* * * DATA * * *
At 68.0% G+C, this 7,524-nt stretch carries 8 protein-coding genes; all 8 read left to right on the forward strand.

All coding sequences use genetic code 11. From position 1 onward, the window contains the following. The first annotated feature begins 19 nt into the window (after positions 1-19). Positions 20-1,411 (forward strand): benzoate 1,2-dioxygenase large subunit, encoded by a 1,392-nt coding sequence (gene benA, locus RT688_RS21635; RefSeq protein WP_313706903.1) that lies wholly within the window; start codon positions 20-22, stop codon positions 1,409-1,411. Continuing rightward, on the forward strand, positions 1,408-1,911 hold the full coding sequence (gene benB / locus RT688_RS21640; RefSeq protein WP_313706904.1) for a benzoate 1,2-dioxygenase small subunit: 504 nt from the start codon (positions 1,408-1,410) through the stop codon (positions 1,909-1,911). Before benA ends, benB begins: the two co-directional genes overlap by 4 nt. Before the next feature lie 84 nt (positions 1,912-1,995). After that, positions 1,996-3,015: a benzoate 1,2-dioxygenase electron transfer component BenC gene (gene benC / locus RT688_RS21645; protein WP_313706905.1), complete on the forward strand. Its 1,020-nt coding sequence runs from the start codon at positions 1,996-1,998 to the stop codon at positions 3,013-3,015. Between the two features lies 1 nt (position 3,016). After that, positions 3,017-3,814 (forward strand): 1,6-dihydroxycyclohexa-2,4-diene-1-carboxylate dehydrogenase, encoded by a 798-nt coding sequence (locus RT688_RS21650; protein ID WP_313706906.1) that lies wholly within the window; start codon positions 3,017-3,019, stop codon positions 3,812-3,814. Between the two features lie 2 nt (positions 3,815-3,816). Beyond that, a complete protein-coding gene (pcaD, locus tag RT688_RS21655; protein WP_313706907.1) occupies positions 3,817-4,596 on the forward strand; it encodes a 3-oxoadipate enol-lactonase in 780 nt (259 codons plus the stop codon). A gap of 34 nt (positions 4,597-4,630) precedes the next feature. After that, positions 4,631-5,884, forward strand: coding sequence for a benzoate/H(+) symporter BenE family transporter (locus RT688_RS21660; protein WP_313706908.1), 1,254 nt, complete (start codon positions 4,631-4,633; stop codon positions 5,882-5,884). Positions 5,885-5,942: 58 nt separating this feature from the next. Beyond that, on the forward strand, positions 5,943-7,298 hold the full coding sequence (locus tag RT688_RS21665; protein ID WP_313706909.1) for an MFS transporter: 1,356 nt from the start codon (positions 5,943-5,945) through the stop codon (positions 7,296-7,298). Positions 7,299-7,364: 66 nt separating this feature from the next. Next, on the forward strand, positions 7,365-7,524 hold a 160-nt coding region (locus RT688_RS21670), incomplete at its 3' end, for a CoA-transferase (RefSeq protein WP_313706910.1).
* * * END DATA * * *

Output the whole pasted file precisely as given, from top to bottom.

At 68.0% G+C, this 7,524-nt stretch carries 8 protein-coding genes; all 8 read left to right on the forward strand.

All coding sequences use genetic code 11. From position 1 onward, the window contains the following. The first annotated feature begins 19 nt into the window (after positions 1-19). Positions 20-1,411 (forward strand): benzoate 1,2-dioxygenase large subunit, encoded by a 1,392-nt coding sequence (gene benA, locus RT688_RS21635; RefSeq protein WP_313706903.1) that lies wholly within the window; start codon positions 20-22, stop codon positions 1,409-1,411. Continuing rightward, on the forward strand, positions 1,408-1,911 hold the full coding sequence (gene benB / locus RT688_RS21640; RefSeq protein WP_313706904.1) for a benzoate 1,2-dioxygenase small subunit: 504 nt from the start codon (positions 1,408-1,410) through the stop codon (positions 1,909-1,911). Before benA ends, benB begins: the two co-directional genes overlap by 4 nt. Before the next feature lie 84 nt (positions 1,912-1,995). After that, positions 1,996-3,015: a benzoate 1,2-dioxygenase electron transfer component BenC gene (gene benC / locus RT688_RS21645; protein WP_313706905.1), complete on the forward strand. Its 1,020-nt coding sequence runs from the start codon at positions 1,996-1,998 to the stop codon at positions 3,013-3,015. Between the two features lies 1 nt (position 3,016). After that, positions 3,017-3,814 (forward strand): 1,6-dihydroxycyclohexa-2,4-diene-1-carboxylate dehydrogenase, encoded by a 798-nt coding sequence (locus RT688_RS21650; protein ID WP_313706906.1) that lies wholly within the window; start codon positions 3,017-3,019, stop codon positions 3,812-3,814. Between the two features lie 2 nt (positions 3,815-3,816). Beyond that, a complete protein-coding gene (pcaD, locus tag RT688_RS21655; protein WP_313706907.1) occupies positions 3,817-4,596 on the forward strand; it encodes a 3-oxoadipate enol-lactonase in 780 nt (259 codons plus the stop codon). A gap of 34 nt (positions 4,597-4,630) precedes the next feature. After that, positions 4,631-5,884, forward strand: coding sequence for a benzoate/H(+) symporter BenE family transporter (locus RT688_RS21660; protein WP_313706908.1), 1,254 nt, complete (start codon positions 4,631-4,633; stop codon positions 5,882-5,884). Positions 5,885-5,942: 58 nt separating this feature from the next. Beyond that, on the forward strand, positions 5,943-7,298 hold the full coding sequence (locus tag RT688_RS21665; protein ID WP_313706909.1) for an MFS transporter: 1,356 nt from the start codon (positions 5,943-5,945) through the stop codon (positions 7,296-7,298). Positions 7,299-7,364: 66 nt separating this feature from the next. Next, on the forward strand, positions 7,365-7,524 hold a 160-nt coding region (locus RT688_RS21670), incomplete at its 3' end, for a CoA-transferase (RefSeq protein WP_313706910.1).